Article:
### Making Decisions About Suspected Suicide Bombers

**The shooting of the Brazilian in London has generated little rational discussion in the blogosphere. The nasty reality is that the suicide bomber forces a rational police officer to shoot dead a suspect if he is only 10% confident that an individual is about to detonate. People who are taking an anti-police line (including the otherwise estimable Bruce Schneier) would do better proposing really effective non-lethal options for the police.**

There's a lot of theory on the problem of choosing between unpleasant alternatives, and the one I use is based on the work of this man.

*Thomas Bayes, one of the leading mathematical lights in computing today, differs from most of his colleagues: He has argued that the existence of God can be derived from equations. His most important paper was published by someone else. And he's been dead for 241 years.*

Here's how it works.

Imagine you are a London cop facing a suspected suicide bomber in a crowded railway carriage. He might pull the trigger at any moment, so you have to make a split-second decision as to whether or not to shoot him.

Your estimate that the guy is a suicide bomber is P, a number between zero (which would be certainty that he was innocent), and 1 (certainty that he was a bomber). It follows that your estimated probability that the guy is

**not**a suicide bomber is (1-P).

You quickly review the

**costs**of your 2 options:

- if you don't shoot him and he detonates, you and a bunch of innocents will be maimed or killed.

- if you do shoot him, and he's innocent, he for sure is dead.

(Incidentally, the references to a "shoot-to-kill-policy" are idiotic - the first thing you learn in weapons training is that you must always assume that your shot will kill.)

Back to statistics. We can calculate the costs of the 2 outcomes our police officer faces:

- in the four 7/7/ bombings, 52 innocents died - each suicide bomber killed 13 people.

- the cost of shooting an innocent is obviously one dead.

So now we can calculate the

**probabilistic costs**which combine probability with cost:

- if you do not shoot the guy, he has probability P of detonating, so the probabilistic cost is 13 dead * P

- if you shoot him and he's innocent (probability (1-P), the probabilistic cost is 1 dead * (1-P)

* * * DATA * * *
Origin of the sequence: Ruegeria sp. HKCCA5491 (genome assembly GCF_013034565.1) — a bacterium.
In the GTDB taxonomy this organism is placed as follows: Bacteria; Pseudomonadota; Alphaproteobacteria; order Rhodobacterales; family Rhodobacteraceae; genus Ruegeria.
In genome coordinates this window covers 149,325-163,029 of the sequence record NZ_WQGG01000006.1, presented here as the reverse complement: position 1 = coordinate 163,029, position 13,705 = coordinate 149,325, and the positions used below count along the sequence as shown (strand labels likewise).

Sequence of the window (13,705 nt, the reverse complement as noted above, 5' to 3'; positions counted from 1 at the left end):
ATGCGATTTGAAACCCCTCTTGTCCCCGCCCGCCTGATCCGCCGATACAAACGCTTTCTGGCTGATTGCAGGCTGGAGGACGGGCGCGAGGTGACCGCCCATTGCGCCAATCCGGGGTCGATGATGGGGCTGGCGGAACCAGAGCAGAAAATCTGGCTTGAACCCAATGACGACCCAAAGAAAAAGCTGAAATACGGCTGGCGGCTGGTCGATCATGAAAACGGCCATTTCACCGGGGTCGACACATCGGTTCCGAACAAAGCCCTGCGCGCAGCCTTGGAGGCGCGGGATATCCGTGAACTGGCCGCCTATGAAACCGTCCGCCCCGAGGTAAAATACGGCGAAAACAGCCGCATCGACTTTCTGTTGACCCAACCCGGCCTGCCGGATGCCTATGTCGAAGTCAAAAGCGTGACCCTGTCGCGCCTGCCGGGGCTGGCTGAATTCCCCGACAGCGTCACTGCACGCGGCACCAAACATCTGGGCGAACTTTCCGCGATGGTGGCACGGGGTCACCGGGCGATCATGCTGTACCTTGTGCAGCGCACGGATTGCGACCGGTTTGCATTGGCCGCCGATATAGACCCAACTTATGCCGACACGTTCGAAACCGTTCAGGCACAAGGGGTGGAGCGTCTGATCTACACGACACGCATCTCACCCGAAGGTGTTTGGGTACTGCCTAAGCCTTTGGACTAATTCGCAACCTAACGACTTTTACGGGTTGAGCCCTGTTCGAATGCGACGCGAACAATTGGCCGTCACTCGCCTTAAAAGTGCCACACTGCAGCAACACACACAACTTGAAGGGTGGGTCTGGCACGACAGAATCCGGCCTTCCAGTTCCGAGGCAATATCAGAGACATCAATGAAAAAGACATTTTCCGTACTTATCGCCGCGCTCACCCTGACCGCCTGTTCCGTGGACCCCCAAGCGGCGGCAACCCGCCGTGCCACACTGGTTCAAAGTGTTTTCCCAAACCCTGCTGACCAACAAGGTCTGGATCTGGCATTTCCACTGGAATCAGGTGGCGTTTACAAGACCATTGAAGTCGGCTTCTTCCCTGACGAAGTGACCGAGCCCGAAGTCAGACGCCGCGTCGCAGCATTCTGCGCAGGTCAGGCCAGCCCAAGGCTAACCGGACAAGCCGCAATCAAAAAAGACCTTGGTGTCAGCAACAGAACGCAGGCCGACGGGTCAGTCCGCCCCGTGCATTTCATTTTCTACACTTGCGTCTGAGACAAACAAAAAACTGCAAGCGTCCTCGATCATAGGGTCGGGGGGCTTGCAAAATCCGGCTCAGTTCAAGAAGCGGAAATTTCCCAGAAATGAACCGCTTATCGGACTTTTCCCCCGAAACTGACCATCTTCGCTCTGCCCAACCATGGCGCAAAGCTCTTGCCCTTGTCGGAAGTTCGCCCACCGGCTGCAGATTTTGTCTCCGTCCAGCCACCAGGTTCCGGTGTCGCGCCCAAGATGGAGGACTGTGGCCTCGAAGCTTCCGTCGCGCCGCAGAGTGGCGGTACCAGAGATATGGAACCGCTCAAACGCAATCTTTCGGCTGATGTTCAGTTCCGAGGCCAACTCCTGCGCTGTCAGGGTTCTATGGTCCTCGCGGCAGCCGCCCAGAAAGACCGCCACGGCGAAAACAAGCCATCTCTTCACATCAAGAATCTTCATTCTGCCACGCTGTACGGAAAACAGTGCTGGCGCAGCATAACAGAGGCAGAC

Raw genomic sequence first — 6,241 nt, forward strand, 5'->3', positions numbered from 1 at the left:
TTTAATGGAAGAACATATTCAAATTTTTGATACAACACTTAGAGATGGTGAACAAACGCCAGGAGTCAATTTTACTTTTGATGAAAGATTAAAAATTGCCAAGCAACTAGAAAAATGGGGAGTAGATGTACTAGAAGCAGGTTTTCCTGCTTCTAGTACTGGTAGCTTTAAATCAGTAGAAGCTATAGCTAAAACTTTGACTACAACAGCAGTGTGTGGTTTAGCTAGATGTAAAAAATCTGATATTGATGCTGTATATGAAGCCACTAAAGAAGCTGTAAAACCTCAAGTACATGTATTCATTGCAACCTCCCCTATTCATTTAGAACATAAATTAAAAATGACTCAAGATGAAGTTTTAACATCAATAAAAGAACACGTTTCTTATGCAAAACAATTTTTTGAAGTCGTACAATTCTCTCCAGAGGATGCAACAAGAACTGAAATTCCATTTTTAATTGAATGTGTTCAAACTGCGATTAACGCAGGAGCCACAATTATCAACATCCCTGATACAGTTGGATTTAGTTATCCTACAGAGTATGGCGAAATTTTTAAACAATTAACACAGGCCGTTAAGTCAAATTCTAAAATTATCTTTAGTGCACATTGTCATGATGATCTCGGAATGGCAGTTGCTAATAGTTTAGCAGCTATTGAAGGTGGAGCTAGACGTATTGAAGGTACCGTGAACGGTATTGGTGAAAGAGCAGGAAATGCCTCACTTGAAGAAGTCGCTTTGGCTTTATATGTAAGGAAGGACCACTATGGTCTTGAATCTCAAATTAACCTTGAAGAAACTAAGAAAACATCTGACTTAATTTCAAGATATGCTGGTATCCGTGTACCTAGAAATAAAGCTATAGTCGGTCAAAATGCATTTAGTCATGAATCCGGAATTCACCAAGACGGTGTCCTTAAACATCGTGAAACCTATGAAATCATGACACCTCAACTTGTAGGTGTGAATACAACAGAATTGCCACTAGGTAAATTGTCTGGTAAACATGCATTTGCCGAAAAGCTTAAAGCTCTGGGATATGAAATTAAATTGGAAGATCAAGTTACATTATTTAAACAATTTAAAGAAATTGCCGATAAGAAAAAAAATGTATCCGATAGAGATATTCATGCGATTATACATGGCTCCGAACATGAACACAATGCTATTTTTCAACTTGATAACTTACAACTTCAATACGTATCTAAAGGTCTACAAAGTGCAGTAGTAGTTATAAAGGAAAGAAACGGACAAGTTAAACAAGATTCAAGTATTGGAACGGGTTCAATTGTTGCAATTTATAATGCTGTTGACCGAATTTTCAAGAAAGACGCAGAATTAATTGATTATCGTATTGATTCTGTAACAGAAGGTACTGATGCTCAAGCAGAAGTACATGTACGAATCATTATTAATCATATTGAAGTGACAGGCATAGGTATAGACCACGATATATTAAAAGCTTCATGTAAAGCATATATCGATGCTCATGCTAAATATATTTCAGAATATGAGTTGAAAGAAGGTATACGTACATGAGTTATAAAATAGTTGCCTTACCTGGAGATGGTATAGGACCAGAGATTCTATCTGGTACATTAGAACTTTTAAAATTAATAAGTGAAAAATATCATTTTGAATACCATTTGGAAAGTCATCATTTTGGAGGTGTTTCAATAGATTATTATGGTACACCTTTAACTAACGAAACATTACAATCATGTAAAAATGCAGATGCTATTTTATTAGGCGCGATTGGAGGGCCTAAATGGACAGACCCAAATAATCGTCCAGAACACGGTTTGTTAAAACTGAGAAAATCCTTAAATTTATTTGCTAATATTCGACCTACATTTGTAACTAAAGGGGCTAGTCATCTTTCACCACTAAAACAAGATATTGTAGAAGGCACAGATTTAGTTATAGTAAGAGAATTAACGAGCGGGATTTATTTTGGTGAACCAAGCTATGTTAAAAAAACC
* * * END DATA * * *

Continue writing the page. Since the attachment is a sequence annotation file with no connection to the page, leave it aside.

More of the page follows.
A Bayesian decision is to shoot if the probabilistic cost of shooting a bomber (13*P) is greater than probabilistic cost of shooting an innocent (1*(1-P)). When the two are equal (13*P = 1*(1-P)), the decision is balanced

Solving for P gives a balanced decision value for P of just

**7%**, and allowing a margin would set the level at

**10%**.

**In summary, you save the most lives if you shoot a suspect when you have a better than 1 in 10 belief that he is a bomber. Which means 9 innocents get shot for every 1 suicide bomber! But killing the latter saves 13 innocents, so you're ahead.**

(For statistician readers: I've run other models with added costs - injury, economic, intelligence, and also looked at multiple correlated outcomes. Still comes out around 10%).

Being expected to kill on such low probabilities must be an impossible burden for the police officers who are making and executing these decisions & I bet they use much higher probabilities, even though that means more innocents die. So in a later post I'll look at ways to reduce this pressure and loss of innocent lives using non-lethal options.

**UPDATE**

A warm welcome to visitors from Tim Worstall and the BBC Magazine. As you'll see from the above, this blog tries to combine hard data with basic scienctific disciplines to make sense of the world.

Don't be put off by the maths - we only use the intuitively obvious stuff - statistical inference, threat assessment, queuing theory etc. For example, take a look at my take on the London police and US TSA policies on not selectively searching people from the same racial background as previous terrorists. You might agree with these policies, but the numbers show that there's a cost.

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